verb. work jointly on an activity, especially to produce or create something
Why is collaboration important? Like the above definition suggests (courtesy of Oxford Dictionary), people collaborate to create, and often times what comes as a result exceeds the expectations of the creators. This year, University Chorale has had some fortunate opportunities to work with other artists, each for different reasons.
Sometimes, people collaborate for a great cause. Like how we coordinated with Mateo Messina, Imogen Heap, and Pomplamoose in a benefit concert for Seattle Children’s Hospital. Or how we contributed our singing talents to a fundraiser and gala at the Henry Art Gallery for visual artist Ann Hamilton.
Other times, we collaborate to tell a story. Like how we coordinated with the Sapience Dance Company to convey a message of peace with Randall Thompson’s A Peaceable Kingdom. Or how we joined University Symphony and Chamber Singers in expressing the sorrows of death and begging for forgiveness in the final hour with Duruflé’s Requiem.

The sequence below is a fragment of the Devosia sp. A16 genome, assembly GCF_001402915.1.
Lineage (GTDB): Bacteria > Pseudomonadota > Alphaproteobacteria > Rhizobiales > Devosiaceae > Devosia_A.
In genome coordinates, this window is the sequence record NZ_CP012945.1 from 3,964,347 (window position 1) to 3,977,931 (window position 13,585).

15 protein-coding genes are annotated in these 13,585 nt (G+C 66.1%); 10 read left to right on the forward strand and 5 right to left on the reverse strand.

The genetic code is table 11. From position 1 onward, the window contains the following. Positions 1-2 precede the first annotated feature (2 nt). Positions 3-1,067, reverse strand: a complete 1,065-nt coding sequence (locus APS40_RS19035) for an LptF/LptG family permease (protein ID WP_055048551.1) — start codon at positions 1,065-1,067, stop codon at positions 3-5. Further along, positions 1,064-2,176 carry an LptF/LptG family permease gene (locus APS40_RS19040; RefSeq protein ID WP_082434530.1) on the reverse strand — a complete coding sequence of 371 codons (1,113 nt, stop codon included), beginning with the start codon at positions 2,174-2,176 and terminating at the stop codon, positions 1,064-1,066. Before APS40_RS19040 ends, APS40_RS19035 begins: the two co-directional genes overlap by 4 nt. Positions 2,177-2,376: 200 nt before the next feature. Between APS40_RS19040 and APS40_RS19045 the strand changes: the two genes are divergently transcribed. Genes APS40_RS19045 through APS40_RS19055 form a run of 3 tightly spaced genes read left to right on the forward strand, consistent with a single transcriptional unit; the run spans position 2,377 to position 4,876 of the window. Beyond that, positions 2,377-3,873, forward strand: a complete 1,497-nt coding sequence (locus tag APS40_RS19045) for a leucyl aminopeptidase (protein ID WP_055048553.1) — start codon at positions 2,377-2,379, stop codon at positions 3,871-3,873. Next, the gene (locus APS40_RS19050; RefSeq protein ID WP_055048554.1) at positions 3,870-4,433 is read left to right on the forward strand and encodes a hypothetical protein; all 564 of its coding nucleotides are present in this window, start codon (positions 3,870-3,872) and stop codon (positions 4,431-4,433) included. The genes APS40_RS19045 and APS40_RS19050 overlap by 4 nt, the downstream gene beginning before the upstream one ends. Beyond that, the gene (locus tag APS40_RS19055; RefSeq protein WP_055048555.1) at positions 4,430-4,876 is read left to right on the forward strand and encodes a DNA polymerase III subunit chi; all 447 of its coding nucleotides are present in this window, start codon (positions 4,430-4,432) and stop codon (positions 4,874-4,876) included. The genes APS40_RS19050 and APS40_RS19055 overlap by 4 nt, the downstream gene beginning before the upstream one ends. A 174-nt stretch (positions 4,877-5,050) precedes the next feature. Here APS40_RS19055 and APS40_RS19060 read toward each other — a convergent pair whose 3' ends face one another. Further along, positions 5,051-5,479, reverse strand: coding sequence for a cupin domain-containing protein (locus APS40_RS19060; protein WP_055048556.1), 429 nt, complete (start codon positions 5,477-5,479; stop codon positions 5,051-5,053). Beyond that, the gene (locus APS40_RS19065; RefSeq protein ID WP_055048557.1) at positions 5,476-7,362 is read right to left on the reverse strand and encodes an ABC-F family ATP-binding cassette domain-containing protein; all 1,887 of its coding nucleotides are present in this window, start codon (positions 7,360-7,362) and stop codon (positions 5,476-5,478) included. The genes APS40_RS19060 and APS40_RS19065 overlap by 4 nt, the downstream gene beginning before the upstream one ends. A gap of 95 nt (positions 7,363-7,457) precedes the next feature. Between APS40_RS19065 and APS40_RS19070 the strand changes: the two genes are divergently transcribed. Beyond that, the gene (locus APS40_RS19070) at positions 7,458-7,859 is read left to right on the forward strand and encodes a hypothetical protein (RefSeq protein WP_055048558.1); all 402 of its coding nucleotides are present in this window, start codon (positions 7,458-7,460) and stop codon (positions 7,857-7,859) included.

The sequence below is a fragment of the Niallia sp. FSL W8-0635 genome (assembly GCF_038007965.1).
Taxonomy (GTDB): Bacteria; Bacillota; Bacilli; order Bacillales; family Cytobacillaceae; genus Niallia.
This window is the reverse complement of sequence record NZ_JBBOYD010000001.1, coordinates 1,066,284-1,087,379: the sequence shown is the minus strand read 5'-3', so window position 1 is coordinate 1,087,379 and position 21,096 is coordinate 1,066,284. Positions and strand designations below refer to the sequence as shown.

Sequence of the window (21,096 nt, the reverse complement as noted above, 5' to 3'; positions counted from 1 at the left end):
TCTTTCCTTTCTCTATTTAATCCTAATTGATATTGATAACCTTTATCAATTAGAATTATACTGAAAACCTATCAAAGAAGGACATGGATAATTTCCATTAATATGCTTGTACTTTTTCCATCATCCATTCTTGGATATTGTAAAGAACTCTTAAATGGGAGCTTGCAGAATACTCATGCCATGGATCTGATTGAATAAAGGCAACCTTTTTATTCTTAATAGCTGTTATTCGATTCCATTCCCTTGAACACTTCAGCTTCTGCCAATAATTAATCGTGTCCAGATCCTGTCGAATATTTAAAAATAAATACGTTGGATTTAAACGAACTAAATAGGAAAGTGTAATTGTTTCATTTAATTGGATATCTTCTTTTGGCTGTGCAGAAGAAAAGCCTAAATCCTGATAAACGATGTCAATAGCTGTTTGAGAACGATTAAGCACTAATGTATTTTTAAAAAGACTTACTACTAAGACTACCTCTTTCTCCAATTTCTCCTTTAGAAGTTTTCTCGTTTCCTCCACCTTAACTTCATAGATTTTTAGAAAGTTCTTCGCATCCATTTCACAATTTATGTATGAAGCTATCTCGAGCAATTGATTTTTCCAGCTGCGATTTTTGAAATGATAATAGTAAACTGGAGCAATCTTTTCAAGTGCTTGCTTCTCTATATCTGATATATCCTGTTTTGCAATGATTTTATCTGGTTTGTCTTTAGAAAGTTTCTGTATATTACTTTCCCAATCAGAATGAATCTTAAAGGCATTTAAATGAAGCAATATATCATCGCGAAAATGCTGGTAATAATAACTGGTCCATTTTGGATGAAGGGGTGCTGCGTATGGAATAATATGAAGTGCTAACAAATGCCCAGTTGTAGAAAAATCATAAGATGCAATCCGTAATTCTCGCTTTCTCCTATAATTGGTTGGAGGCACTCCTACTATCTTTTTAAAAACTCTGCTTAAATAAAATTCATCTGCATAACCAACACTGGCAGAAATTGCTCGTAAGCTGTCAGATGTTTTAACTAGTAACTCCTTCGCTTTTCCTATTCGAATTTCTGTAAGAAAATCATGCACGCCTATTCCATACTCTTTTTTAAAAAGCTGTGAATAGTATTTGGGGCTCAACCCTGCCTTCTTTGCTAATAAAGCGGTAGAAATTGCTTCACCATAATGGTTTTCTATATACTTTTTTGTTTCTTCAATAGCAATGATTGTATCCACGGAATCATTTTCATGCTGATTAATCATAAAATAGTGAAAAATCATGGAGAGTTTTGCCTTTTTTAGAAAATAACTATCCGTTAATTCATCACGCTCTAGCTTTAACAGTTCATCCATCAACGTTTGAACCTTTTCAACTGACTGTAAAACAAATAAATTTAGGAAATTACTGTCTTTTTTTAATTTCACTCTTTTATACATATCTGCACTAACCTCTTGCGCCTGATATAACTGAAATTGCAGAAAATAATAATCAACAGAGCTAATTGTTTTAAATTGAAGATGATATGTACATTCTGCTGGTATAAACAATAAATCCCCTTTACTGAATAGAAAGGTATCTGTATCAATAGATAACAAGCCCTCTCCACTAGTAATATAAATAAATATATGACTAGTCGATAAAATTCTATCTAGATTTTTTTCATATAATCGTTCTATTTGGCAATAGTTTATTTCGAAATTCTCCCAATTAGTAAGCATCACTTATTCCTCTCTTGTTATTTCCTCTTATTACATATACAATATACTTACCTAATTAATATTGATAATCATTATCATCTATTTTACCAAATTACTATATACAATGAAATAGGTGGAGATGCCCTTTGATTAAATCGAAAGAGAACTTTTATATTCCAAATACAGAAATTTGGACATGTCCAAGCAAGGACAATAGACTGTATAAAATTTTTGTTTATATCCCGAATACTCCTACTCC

We also collaborated with other choirs to share our singing experiences. Like how we exchanged songs with the Olympia High School choir and toured them around campus. Or how the women of Chorale shared with a Russian women’s choir, Vita in Canto. They’re under the direction of UW Masters graduate, Yuly Kopkin, and at the time were touring the United States.
As the school year winds down, and we reminisce about the people we’ve worked with, we bring our memories and our experiences to the stage for one more collaboration. This time, we will be working with saxophonist Michael Brockman in our concert, Out of Darkness. Our combined efforts will tell the tale of rising out of darkness in times of strife, and celebrate the times when life shows us the light. It will feature the saxophonist’s world premier of his composition, Ēka Satya, and a composition by our very own Dr. Wyers: A Lantern Voice.